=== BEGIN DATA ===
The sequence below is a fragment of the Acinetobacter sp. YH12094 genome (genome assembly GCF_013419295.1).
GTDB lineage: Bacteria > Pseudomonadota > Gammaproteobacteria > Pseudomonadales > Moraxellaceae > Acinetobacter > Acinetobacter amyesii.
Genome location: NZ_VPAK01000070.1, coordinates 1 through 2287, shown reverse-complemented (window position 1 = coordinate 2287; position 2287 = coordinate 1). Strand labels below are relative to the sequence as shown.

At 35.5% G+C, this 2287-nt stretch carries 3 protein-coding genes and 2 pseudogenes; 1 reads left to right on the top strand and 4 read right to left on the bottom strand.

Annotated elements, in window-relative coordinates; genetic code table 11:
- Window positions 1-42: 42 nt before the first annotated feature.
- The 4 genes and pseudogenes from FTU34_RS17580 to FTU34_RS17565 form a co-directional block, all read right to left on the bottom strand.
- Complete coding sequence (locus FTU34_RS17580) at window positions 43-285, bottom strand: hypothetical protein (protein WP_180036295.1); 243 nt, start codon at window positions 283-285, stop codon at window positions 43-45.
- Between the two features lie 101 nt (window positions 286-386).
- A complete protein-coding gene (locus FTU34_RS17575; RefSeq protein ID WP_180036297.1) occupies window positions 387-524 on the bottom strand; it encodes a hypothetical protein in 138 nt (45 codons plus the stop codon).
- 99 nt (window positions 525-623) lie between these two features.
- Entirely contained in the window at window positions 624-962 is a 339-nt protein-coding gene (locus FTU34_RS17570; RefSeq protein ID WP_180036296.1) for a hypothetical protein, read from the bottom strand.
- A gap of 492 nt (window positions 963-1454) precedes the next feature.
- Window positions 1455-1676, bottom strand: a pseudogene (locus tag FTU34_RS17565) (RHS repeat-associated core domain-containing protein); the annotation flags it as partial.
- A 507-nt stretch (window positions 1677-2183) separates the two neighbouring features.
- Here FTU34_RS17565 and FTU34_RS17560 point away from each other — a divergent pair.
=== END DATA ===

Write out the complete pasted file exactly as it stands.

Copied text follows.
The sequence below is a fragment of the Acinetobacter sp. YH12094 genome (genome assembly GCF_013419295.1).
GTDB lineage: Bacteria > Pseudomonadota > Gammaproteobacteria > Pseudomonadales > Moraxellaceae > Acinetobacter > Acinetobacter amyesii.
Genome location: NZ_VPAK01000070.1, coordinates 1 through 2287, shown reverse-complemented (window position 1 = coordinate 2287; position 2287 = coordinate 1). Strand labels below are relative to the sequence as shown.

At 35.5% G+C, this 2287-nt stretch carries 3 protein-coding genes and 2 pseudogenes; 1 reads left to right on the top strand and 4 read right to left on the bottom strand.

Annotated elements, in window-relative coordinates; genetic code table 11:
- Window positions 1-42: 42 nt before the first annotated feature.
- The 4 genes and pseudogenes from FTU34_RS17580 to FTU34_RS17565 form a co-directional block, all read right to left on the bottom strand.
- Complete coding sequence (locus FTU34_RS17580) at window positions 43-285, bottom strand: hypothetical protein (protein WP_180036295.1); 243 nt, start codon at window positions 283-285, stop codon at window positions 43-45.
- Between the two features lie 101 nt (window positions 286-386).
- A complete protein-coding gene (locus FTU34_RS17575; RefSeq protein ID WP_180036297.1) occupies window positions 387-524 on the bottom strand; it encodes a hypothetical protein in 138 nt (45 codons plus the stop codon).
- 99 nt (window positions 525-623) lie between these two features.
- Entirely contained in the window at window positions 624-962 is a 339-nt protein-coding gene (locus FTU34_RS17570; RefSeq protein ID WP_180036296.1) for a hypothetical protein, read from the bottom strand.
- A gap of 492 nt (window positions 963-1454) precedes the next feature.
- Window positions 1455-1676, bottom strand: a pseudogene (locus tag FTU34_RS17565) (RHS repeat-associated core domain-containing protein); the annotation flags it as partial.
- A 507-nt stretch (window positions 1677-2183) separates the two neighbouring features.
- Here FTU34_RS17565 and FTU34_RS17560 point away from each other — a divergent pair.